The vice-presidential debate on Wednesday night appeared to drive people back into their partisan corners. How you viewed the candidates depended mostly on your partisanship.
Republicans cheered Vice President Mike Pence; Democrats praised Senator Kamala Harris. And few minds were changed.
Vice President Mike Pence
When Mr. Trump selected Mr. Pence as his running mate four years ago, the decision was in large because of the differences between the two. More reserved in style and practiced in political speechmaking, Mr. Pence has always been skillful in smoothing out his boss’ rougher edges.
“Trump should let Pence sub for him at the next debate,” said Rich Lowry, editor of National Review.
“Man is shiving people left and right with a smile,” said Ned Ryun, a conservative strategist, of the vice president’s low-key style.
While many of the vice president’s critics expressed frustration that he often ignored the questions from the moderator, Susan Page of USA Today, his supporters noted the same tendency to evade — and were impressed. “Susan, allow me not to answer your question,” said Guy Benson, a conservative writer and radio host.
Senator Kamala Harris
Ms. Harris’s ability to lash her opponent with effective one-liners provided some of the more memorable moments of the evening.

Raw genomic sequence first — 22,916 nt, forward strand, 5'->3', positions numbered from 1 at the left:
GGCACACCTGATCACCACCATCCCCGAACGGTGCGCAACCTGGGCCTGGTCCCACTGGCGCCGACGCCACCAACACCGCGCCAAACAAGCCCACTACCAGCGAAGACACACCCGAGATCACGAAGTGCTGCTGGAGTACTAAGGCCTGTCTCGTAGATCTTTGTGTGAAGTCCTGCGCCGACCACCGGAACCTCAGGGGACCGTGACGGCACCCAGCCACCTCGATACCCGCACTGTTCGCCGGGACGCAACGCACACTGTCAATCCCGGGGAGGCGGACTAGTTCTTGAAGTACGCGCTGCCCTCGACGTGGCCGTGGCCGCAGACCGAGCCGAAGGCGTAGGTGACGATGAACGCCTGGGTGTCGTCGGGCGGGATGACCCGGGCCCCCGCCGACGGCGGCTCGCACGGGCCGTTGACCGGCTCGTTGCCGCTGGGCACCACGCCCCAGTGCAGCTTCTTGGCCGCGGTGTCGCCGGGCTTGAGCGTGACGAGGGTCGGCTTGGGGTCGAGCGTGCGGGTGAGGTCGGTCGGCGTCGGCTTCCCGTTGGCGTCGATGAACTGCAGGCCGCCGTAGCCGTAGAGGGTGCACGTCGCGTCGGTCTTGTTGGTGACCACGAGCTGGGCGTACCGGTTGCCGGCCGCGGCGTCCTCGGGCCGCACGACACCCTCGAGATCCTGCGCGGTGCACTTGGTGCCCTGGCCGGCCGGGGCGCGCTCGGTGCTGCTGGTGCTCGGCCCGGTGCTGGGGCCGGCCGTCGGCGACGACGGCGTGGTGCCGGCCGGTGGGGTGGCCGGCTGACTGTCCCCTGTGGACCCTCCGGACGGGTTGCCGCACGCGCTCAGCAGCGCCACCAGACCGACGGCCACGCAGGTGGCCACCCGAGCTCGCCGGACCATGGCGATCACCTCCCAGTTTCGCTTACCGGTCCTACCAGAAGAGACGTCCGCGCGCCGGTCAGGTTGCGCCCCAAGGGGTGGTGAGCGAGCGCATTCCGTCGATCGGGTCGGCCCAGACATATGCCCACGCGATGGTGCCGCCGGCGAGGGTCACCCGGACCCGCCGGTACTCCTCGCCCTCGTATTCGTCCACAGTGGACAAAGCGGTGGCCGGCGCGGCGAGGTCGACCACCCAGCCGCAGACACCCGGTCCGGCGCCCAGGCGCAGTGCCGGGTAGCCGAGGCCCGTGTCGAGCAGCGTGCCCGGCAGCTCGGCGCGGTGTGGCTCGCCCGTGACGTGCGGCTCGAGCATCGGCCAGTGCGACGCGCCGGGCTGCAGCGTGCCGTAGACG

“Biggest breakthrough sound bite: Harris wins. ‘If you have preexisting condition they are coming for you,’” said Mike Murphy, a Republican strategist who has been critical of the president and vice president.
Hanging over the assessments and perceptions of Ms. Harris’s performance was the historic nature of her candidacy. Never before had a woman of color participated in a presidential or vice-presidential debate, leaving many to wonder whether she would be judged harshly for being animated or emotional, and to praise her for navigating those difficult waters.
“The needle Kamala threaded tonight as a Black woman needs to be acknowledged,” said Natasha Rothwell, a screenwriter. “How we’re perceived is based on a short list of ‘permissible’ behavior. She was strong, uncompromising and authentic without falling for bait meant to cast her as an ‘angry black woman.’ I’m in awe.”